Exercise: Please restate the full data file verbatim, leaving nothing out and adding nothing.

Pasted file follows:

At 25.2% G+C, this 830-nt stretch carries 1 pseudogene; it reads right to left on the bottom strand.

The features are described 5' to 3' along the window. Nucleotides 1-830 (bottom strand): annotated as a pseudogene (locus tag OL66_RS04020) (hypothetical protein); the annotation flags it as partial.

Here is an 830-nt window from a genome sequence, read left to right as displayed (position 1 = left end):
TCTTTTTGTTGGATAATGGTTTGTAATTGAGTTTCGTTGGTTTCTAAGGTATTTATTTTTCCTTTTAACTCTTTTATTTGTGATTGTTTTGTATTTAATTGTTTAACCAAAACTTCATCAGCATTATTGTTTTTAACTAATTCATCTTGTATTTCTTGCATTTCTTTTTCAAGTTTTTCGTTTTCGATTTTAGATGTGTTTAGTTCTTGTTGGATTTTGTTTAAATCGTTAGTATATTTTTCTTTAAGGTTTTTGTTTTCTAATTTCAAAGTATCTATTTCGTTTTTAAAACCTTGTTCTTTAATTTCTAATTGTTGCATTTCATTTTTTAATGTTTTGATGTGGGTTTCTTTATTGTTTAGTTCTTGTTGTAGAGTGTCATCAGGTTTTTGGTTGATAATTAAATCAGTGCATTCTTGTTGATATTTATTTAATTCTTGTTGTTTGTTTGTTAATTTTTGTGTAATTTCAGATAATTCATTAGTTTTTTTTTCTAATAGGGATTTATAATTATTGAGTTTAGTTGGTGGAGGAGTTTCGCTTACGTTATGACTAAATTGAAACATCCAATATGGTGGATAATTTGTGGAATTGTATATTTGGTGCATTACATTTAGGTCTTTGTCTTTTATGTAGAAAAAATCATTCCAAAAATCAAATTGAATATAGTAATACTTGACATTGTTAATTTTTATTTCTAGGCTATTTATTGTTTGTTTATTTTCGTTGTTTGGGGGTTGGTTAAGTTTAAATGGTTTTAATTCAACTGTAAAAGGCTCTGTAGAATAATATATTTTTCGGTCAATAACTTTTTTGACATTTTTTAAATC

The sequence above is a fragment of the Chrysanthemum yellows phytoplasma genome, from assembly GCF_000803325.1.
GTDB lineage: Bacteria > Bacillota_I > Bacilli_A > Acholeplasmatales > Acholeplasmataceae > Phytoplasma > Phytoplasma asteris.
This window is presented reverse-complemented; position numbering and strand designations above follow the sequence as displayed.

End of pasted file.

At 25.2% G+C, this 830-nt stretch carries 1 pseudogene; it reads right to left on the bottom strand.

The features are described 5' to 3' along the window. Nucleotides 1-830 (bottom strand): annotated as a pseudogene (locus tag OL66_RS04020) (hypothetical protein); the annotation flags it as partial.

Here is an 830-nt window from a genome sequence, read left to right as displayed (position 1 = left end):
TCTTTTTGTTGGATAATGGTTTGTAATTGAGTTTCGTTGGTTTCTAAGGTATTTATTTTTCCTTTTAACTCTTTTATTTGTGATTGTTTTGTATTTAATTGTTTAACCAAAACTTCATCAGCATTATTGTTTTTAACTAATTCATCTTGTATTTCTTGCATTTCTTTTTCAAGTTTTTCGTTTTCGATTTTAGATGTGTTTAGTTCTTGTTGGATTTTGTTTAAATCGTTAGTATATTTTTCTTTAAGGTTTTTGTTTTCTAATTTCAAAGTATCTATTTCGTTTTTAAAACCTTGTTCTTTAATTTCTAATTGTTGCATTTCATTTTTTAATGTTTTGATGTGGGTTTCTTTATTGTTTAGTTCTTGTTGTAGAGTGTCATCAGGTTTTTGGTTGATAATTAAATCAGTGCATTCTTGTTGATATTTATTTAATTCTTGTTGTTTGTTTGTTAATTTTTGTGTAATTTCAGATAATTCATTAGTTTTTTTTTCTAATAGGGATTTATAATTATTGAGTTTAGTTGGTGGAGGAGTTTCGCTTACGTTATGACTAAATTGAAACATCCAATATGGTGGATAATTTGTGGAATTGTATATTTGGTGCATTACATTTAGGTCTTTGTCTTTTATGTAGAAAAAATCATTCCAAAAATCAAATTGAATATAGTAATACTTGACATTGTTAATTTTTATTTCTAGGCTATTTATTGTTTGTTTATTTTCGTTGTTTGGGGGTTGGTTAAGTTTAAATGGTTTTAATTCAACTGTAAAAGGCTCTGTAGAATAATATATTTTTCGGTCAATAACTTTTTTGACATTTTTTAAATC

The sequence above is a fragment of the Chrysanthemum yellows phytoplasma genome, from assembly GCF_000803325.1.
GTDB lineage: Bacteria > Bacillota_I > Bacilli_A > Acholeplasmatales > Acholeplasmataceae > Phytoplasma > Phytoplasma asteris.
This window is presented reverse-complemented; position numbering and strand designations above follow the sequence as displayed.